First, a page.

By their own admission, the Dolphins basically drafted one tight end to can catch passes and one to block. Smythe is the blocker, but he’ll have to be more than that. Even Anthony Fasano, a role model for him, was a factor in the passing game. Over an eight-year span beginning in his third season, Fasano averaged 31 catches, 352 yards and four touchdowns.
That’s a good goal for Smythe. The Dolphins currently have A.J. Derby as a pass-catching threat and MarQueis Gray as a seasoned, savvy player who blocks well and occasionally springs loose as a receiver.
Kalen Ballage, running back, fourth round
Be fast and know the plays. Gase won’t ask much more than that out of Ballage. Kenyan Drake is the clear starter for the Dolphins at running back, and Frank Gore isn’t here merely to play professor. Ballage needs to get himself ready to fill in for Drake this season and to play with him starting in 2019.
In the meantime, he’s got an opportunity to be a threat on special teams. He clocked a 4.46 in the 40-yard dash at the NFL Combine and was an effective kick returner each of his last two seasons at Arizona State.
Cornell Armstrong, cornerback, sixth round
The Dolphins’ plan for cornerbacks is to have a lot of them. Xavien Howard and Cordrea Tankersley are the starters, Bobby McCain and Tony Lippett are reinforcements and it’s Hunger Games for everybody else.
Armstrong has 4.4 speed, but wasn’t a particularly outstanding high school or college player. He’ll have to be convincing to assure himself of making the cut over the next four months and he’ll be competing with Torry McTyer, Tracy Howard, Jordan Lucas and others to do so.
Quentin Poling, linebacker, seventh round
The Dolphins currently have eight linebackers on the roster, and Poling is last in line of that group. Additionally, the team is bringing in Cayson Collins from North Carolina and Mike McCray of Michigan as undrafted free agents, and there typically isn’t a huge difference between seventh-round picks and undrafted guys.
Poling’s got good strength and speed, which gives him a nice start in trying to win a job as a special teamer and second-string linebacker. While he’s got some decent competition, this is a position that’s mostly wide open for Miami.
Jason Sanders, kicker, seventh round
Sanders’ situation comes down to the fairly simple question of whether he can outperform undrafted Florida Atlantic kicker Greg Joseph. Whoever makes more kicks and looks better on kickoffs will take Cody Parkey’s old job — unless, of course, someone better becomes available in free agency.
Sanders made 25 of 35 field goals (71 percent) in his college career and hit 111 of 112 extra-point tries. Joseph, who played at American Heritage in Delray Beach, made 57 of 82 field goals (70 percent) and 165 of 170 extra points.
The Dolphins’ recent NFL Draft class looked pretty good overall, with the exception of them being unable to land a quarterback they liked, but there doesn’t seem to be much praise for the work they did.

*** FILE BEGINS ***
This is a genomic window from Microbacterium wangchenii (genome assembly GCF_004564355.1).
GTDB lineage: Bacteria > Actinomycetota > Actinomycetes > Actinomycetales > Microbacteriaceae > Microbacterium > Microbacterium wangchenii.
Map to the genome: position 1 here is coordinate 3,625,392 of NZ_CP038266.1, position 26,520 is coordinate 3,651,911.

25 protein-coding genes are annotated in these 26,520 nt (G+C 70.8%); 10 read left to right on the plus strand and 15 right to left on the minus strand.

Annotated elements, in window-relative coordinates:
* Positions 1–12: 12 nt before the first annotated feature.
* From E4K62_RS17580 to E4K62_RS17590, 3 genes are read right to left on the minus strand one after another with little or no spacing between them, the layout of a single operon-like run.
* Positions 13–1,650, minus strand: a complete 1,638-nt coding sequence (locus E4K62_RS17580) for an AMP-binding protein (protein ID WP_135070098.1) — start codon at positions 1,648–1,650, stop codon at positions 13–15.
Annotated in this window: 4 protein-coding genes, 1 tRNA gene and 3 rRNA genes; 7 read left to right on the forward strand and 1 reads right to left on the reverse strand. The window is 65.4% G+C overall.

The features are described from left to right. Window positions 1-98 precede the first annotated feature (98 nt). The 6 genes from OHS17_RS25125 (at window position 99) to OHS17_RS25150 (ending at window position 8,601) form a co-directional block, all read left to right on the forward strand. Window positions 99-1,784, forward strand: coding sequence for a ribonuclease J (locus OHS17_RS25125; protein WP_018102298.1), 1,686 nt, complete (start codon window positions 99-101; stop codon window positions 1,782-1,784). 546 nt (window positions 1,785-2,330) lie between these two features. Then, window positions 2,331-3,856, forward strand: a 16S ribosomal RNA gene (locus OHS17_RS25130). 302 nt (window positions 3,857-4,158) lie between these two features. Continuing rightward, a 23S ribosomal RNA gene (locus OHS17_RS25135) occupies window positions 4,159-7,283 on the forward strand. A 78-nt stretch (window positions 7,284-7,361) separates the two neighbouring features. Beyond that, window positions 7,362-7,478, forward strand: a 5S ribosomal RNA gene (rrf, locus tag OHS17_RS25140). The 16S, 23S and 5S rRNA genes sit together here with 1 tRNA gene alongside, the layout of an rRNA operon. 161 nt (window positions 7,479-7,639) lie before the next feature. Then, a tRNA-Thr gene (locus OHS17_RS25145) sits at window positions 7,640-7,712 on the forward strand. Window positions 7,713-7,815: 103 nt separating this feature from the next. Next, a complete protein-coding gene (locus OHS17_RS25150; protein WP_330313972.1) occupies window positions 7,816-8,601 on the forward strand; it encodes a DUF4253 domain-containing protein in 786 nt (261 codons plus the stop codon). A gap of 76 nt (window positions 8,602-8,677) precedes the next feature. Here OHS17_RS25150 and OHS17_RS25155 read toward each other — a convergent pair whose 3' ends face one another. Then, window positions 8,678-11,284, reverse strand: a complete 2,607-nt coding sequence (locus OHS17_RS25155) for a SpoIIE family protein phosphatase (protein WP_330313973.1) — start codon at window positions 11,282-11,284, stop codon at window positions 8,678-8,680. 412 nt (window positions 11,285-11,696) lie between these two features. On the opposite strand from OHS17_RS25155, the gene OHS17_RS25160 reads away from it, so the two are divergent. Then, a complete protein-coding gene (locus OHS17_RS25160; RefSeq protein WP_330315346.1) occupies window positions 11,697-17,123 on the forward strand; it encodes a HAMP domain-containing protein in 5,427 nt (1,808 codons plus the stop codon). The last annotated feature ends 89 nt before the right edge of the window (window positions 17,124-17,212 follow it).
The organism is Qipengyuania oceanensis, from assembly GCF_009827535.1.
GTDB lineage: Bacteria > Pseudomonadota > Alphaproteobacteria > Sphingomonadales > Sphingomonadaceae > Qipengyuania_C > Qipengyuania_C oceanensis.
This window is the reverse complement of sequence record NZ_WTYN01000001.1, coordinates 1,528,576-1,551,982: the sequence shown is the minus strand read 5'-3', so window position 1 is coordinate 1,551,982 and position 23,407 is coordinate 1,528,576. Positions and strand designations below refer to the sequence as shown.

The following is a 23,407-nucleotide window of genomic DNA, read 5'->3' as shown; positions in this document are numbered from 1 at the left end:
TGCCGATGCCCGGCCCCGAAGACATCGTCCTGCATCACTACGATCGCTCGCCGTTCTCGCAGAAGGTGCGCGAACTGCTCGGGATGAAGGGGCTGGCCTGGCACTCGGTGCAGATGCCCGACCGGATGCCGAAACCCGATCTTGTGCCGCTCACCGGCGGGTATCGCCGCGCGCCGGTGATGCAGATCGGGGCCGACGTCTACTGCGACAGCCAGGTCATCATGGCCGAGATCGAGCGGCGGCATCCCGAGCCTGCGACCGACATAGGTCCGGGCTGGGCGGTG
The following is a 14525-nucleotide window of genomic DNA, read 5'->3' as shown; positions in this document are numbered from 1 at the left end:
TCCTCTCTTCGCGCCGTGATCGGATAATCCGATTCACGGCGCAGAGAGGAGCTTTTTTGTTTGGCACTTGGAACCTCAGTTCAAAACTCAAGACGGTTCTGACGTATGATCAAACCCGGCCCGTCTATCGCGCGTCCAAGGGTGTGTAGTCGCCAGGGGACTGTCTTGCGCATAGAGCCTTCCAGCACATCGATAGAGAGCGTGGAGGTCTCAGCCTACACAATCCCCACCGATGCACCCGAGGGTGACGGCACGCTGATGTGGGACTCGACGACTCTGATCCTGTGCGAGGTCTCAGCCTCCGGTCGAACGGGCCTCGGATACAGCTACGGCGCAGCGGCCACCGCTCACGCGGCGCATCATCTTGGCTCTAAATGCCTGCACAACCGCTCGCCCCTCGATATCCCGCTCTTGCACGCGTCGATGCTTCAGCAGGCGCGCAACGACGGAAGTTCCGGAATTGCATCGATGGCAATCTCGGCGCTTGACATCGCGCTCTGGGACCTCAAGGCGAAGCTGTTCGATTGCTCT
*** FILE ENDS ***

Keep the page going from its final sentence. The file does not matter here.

The Dolphins were surprised they could get Alabama safety Minkah Fitzpatrick at No. 11, thinking he was no worse than a top-six talent. They followed by addressing needs at tight end in the second round (Mike Gesicki) and linebacker in the third (Jerome Baker), then went for a playmaking running back in Kalen Ballage in Round 4.
“The addition of Fitzpatrick adds more consistency and a strong presence to the back end,” Zierlein wrote. “It will be important for the Dolphins to fit Gesicki into the right role — he’s pass catcher who shouldn’t be asked to do much blocking—but if they do, he could pay off in a big way.
“The rest of the their draft was relatively solid but unspectacular, with the performance of (fourth-round tight end Durham Smythe) and Ballage potentially determining whether this draft was a success.”
Here’s the Dolphins’ full draft class, which reports for rookie minicamp next week:
First round, No. 10 overall: Minkah Fitzpatrick, S, Alabama Second round, No. 42 overall: Mike Gesicki, TE, Penn State Third round, No. 73 overall: Jerome Baker, LB, Ohio State Fourth round, No. 123 overall: Durham Smythe, TE, Notre Dame Fourth round, No. 131 overall: Kalen Ballage, RB, Arizona State Sixth round, No. 209 overall: Cornell Armstrong, CB, Southern Mississippi Seventh round, No. 227 overall: Quentin Poling, LB, Ohio Seventh round, No. 229 overall: Jason Sanders, K, New Mexico
The upcoming season will be a prove-it year for Dolphins linebacker Stephone Anthony.
The former second-round pick will play the final year of his contract and become a free agent after Miami turned down its 2019 option on him. Had the team exercised it, it would have put Anthony in line for a $9.2 million salary next season.
That would have been the highest 2019 cap number for any linebacker currently on the roster.
Anthony, a first-round pick by New Orleans in 2015, will have to fight to secure a starting job this offseason. The Dolphins already have Raekwon McMillan and Kiko Alonso marked down as starters, and the third spot will be up for a competition. Chase Allen (four starts last year), Mike Hull (three) and newly minted third-rounder Jerome Baker all figure to be in the mix with Anthony.
The Dolphins acquired him in exchange for a fifth-round pick in September and played him off the bench in eight games.
“I think we got a good first look at him,” coach Adam Gase said in March. “I thought he did a great job in practice. The times that we got him into games, he did a lot of good things. We’re just going to kind of see how it plays out. I don’t want to promise anything to anybody. I think we’re just going to … Competition is going to be a good thing for us.”
Anthony, 25, was a PFWA all-rookie selection in 2015 before falling out of favor with the Saints. He had 15 tackles last year and goes into the upcoming season with a $1.5 million cap number.
It’s not amazing, it’s not particularly thrilling, but it’ll do.
The Dolphins got most of what they needed out of this year’s NFL Draft, including at least two players who should be instant starters at need positions, and they look a little better today than they did at the start of the week. Filling holes and getting better is what the draft’s all about, and Miami accomplished both of those.